Postilion supplies software for a wide range of devices for the forecourt and store sides of the business, including pay-at-pump and fuel cards. McMurtie says card acceptance technology is moving fast, adding: "For example, a company may choose to restrict the use of its fuel cards to weekdays only, and with the use of Postilion online authorisation the retailer can update the settings in their software to incorporate this. Or there could be restrictions on the type of fuel, or maybe the card can only be used for wetstock but not drystock."

Cooper says Tokheim has been developing its Fuelpos system, adding extras such as integrated tank and wetstock management.

He explains: "A recent innovation is that Fuelpos can now report on an integrated temperature-compensated stock reconciliation.

"Fuelpos connects to the probes in the tanks, and it can read the pump accurately, reporting on savings made directly to the retailer due to the change in the metered temperature, and the ambient temperature in the underground tanks."

Tokheim has also been working on its pay-at-pump technology, and Cooper says there is still a growing trend towards this technology.

He says: "The culture is changing on pay-at-pump, people are travelling more to places in Europe and the US where they use this technology. There’s always been a bit of resilience when it comes to the UK retailer using pay-at-pump retailers want the customer in the shop. But that is changing."

Cooper adds that Tokheim has also made the cashdesk end of the business easier to use, with clearer icons and simple pop-up windows.

In addition, it now has an integrated EFT (Electronic Funds Transfer) solution that connects to the oil companies’ credit card schemes, which Cooper says means retailers need less equipment to process transactions.

He warns it is becoming increasingly important for retailers to use the latest epos in store, explaining: "As fuel margins shrink, sites are concentrating more on shop sales activity. So an epos system needs to be able to monitor stock as stock control is a major concern. For example, if a site is over-ordering it will end up storing stock it doesn’t need, and if it is under-ordering then it will run out of stock and risk losing sales. It is essential to keep a tight check on this."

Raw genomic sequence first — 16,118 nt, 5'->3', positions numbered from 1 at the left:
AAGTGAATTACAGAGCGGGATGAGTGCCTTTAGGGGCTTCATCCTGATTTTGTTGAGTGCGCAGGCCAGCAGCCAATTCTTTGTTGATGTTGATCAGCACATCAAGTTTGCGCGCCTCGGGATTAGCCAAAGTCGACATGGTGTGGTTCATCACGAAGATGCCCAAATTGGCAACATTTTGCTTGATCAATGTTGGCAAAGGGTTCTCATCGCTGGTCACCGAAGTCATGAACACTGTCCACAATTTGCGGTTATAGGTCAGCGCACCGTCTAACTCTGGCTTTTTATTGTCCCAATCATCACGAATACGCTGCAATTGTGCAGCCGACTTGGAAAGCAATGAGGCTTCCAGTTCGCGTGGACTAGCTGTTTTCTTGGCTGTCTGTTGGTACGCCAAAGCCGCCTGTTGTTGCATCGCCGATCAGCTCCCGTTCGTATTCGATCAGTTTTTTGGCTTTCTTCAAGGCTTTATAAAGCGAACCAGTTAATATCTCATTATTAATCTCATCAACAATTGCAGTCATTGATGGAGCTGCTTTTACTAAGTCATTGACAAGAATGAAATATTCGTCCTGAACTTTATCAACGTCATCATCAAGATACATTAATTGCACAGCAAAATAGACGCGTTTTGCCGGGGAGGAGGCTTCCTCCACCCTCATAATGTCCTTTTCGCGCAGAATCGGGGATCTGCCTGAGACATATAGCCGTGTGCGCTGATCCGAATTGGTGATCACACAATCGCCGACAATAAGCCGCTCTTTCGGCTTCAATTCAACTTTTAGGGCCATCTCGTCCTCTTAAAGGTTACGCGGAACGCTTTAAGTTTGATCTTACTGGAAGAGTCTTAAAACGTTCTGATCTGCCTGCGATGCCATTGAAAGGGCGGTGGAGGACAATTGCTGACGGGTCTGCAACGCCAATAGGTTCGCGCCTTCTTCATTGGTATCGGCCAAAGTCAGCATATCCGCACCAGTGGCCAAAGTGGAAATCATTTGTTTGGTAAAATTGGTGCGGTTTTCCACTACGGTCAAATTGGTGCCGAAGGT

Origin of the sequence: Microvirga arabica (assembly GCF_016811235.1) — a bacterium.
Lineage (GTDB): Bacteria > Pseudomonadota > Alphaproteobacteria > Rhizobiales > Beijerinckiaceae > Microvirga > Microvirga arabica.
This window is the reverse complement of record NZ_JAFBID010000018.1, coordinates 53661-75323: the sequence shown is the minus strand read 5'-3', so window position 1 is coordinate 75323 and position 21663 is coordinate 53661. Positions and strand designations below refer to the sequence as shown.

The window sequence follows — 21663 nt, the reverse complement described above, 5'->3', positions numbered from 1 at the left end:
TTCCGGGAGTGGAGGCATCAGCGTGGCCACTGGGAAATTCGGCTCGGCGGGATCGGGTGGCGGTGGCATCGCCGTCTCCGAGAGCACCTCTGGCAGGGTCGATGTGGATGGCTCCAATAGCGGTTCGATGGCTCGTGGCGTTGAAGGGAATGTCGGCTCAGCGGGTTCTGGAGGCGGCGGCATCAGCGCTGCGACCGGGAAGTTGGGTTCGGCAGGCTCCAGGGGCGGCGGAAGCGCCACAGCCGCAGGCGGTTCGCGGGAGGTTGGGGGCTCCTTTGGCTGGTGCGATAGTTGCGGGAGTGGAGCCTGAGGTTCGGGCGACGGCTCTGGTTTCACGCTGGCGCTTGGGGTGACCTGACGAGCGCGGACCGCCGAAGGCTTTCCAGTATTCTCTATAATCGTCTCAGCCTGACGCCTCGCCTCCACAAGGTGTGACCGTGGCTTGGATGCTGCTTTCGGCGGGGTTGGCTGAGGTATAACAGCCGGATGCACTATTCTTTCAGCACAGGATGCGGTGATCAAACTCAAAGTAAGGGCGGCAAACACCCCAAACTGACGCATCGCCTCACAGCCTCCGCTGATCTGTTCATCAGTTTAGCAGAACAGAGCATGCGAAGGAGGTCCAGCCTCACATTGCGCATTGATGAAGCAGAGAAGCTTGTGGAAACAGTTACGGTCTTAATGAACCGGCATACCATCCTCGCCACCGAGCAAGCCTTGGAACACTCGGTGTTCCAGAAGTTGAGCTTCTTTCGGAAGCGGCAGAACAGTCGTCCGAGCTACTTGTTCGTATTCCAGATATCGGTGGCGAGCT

Finally, Cooper says that over 90% of all system issues with Fuelpos are resolved remotely by the helpdesk and without the need for a site visit, so reducing downtime of the system.

Energy savings

Another trend in epos is reducing energy consumption and therefore retailer costs. One company making progress in this area is NCR, which says its RealPOS 80XRT technology has a lifespan which is around double that of a general purpose PC with a cashbox. It also allows new technologies to be added as they become more commonplace, such as fingerprint recognition for employee log-ins.

According to the company’s managing director for UK, Ireland and the Nordics, Elton Birden, the RealPOS 80XRT features more powerful processors and uses less energy than previous technologies.

The till is more energy-efficient and can often be serviced remotely.

Birden says: "Cutting power consumption lowers electrical bills and helps the environment. Importantly, it also reduces heat dissipation which helps improve overall system reliability because a cooler operating environment typically increases system stability and extends equipment lifetimes."

Goodall of PCMS Group says his advice to any forecourt owner especially SMEs who is looking at renewing their epos system is to make sure that what they buy is future-proofed and has the capability to be upgraded relatively easily.

He says: "When looking at the options available, consider the long term. Spending a bit more now for a package that includes a development road map will pay dividends in the future by enabling the business to be flexible and on the front foot."

The company says its epos solution, Vision BeanStore, can be tailored for independent forecourts, offering services at the till such as barcode scanning and issuing voids and gift receipts. It is described as being a versatile application that can change, evolve and grow with the retailer. Goodall concludes: "IT and epos are key elements in customer service. Customers want quick, accurate and secure service, and if they don’t get it then they will go elsewhere."